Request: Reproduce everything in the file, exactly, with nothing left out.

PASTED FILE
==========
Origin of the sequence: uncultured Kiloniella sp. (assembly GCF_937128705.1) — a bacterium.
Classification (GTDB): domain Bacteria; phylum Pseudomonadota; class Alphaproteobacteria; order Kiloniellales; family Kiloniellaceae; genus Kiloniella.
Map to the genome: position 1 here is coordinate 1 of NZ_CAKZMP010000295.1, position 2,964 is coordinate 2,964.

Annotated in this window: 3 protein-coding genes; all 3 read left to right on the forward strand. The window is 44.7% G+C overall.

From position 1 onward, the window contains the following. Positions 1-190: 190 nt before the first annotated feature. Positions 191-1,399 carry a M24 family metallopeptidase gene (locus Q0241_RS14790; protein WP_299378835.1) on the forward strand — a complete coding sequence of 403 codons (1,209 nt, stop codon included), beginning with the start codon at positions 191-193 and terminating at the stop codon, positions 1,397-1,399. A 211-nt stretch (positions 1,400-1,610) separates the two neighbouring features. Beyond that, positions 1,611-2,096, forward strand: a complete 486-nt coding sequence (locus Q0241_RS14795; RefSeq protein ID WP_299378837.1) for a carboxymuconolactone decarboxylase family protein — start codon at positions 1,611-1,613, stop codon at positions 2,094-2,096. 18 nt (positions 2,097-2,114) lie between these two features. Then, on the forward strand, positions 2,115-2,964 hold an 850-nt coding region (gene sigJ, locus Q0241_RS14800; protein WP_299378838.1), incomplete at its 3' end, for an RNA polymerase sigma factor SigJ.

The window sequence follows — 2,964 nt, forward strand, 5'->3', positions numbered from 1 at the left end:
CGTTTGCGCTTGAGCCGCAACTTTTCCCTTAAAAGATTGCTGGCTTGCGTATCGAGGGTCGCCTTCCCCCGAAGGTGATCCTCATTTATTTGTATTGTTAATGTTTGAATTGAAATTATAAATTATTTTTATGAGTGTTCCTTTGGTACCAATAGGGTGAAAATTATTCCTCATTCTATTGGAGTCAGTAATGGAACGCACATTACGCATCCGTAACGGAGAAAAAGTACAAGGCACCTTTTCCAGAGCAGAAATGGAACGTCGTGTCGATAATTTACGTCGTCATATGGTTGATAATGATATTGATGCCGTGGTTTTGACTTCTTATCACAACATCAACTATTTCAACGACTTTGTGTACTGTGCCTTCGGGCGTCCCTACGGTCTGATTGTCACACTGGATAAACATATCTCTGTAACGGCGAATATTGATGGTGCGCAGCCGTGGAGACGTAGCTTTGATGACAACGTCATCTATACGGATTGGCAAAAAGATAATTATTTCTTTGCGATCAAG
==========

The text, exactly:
Origin of the sequence: uncultured Kiloniella sp. (assembly GCF_937128705.1) — a bacterium.
Classification (GTDB): domain Bacteria; phylum Pseudomonadota; class Alphaproteobacteria; order Kiloniellales; family Kiloniellaceae; genus Kiloniella.
Map to the genome: position 1 here is coordinate 1 of NZ_CAKZMP010000295.1, position 2,964 is coordinate 2,964.

Annotated in this window: 3 protein-coding genes; all 3 read left to right on the forward strand. The window is 44.7% G+C overall.

From position 1 onward, the window contains the following. Positions 1-190: 190 nt before the first annotated feature. Positions 191-1,399 carry a M24 family metallopeptidase gene (locus Q0241_RS14790; protein WP_299378835.1) on the forward strand — a complete coding sequence of 403 codons (1,209 nt, stop codon included), beginning with the start codon at positions 191-193 and terminating at the stop codon, positions 1,397-1,399. A 211-nt stretch (positions 1,400-1,610) separates the two neighbouring features. Beyond that, positions 1,611-2,096, forward strand: a complete 486-nt coding sequence (locus Q0241_RS14795; RefSeq protein ID WP_299378837.1) for a carboxymuconolactone decarboxylase family protein — start codon at positions 1,611-1,613, stop codon at positions 2,094-2,096. 18 nt (positions 2,097-2,114) lie between these two features. Then, on the forward strand, positions 2,115-2,964 hold an 850-nt coding region (gene sigJ, locus Q0241_RS14800; protein WP_299378838.1), incomplete at its 3' end, for an RNA polymerase sigma factor SigJ.

The window sequence follows — 2,964 nt, forward strand, 5'->3', positions numbered from 1 at the left end:
CGTTTGCGCTTGAGCCGCAACTTTTCCCTTAAAAGATTGCTGGCTTGCGTATCGAGGGTCGCCTTCCCCCGAAGGTGATCCTCATTTATTTGTATTGTTAATGTTTGAATTGAAATTATAAATTATTTTTATGAGTGTTCCTTTGGTACCAATAGGGTGAAAATTATTCCTCATTCTATTGGAGTCAGTAATGGAACGCACATTACGCATCCGTAACGGAGAAAAAGTACAAGGCACCTTTTCCAGAGCAGAAATGGAACGTCGTGTCGATAATTTACGTCGTCATATGGTTGATAATGATATTGATGCCGTGGTTTTGACTTCTTATCACAACATCAACTATTTCAACGACTTTGTGTACTGTGCCTTCGGGCGTCCCTACGGTCTGATTGTCACACTGGATAAACATATCTCTGTAACGGCGAATATTGATGGTGCGCAGCCGTGGAGACGTAGCTTTGATGACAACGTCATCTATACGGATTGGCAAAAAGATAATTATTTCTTTGCGATCAAG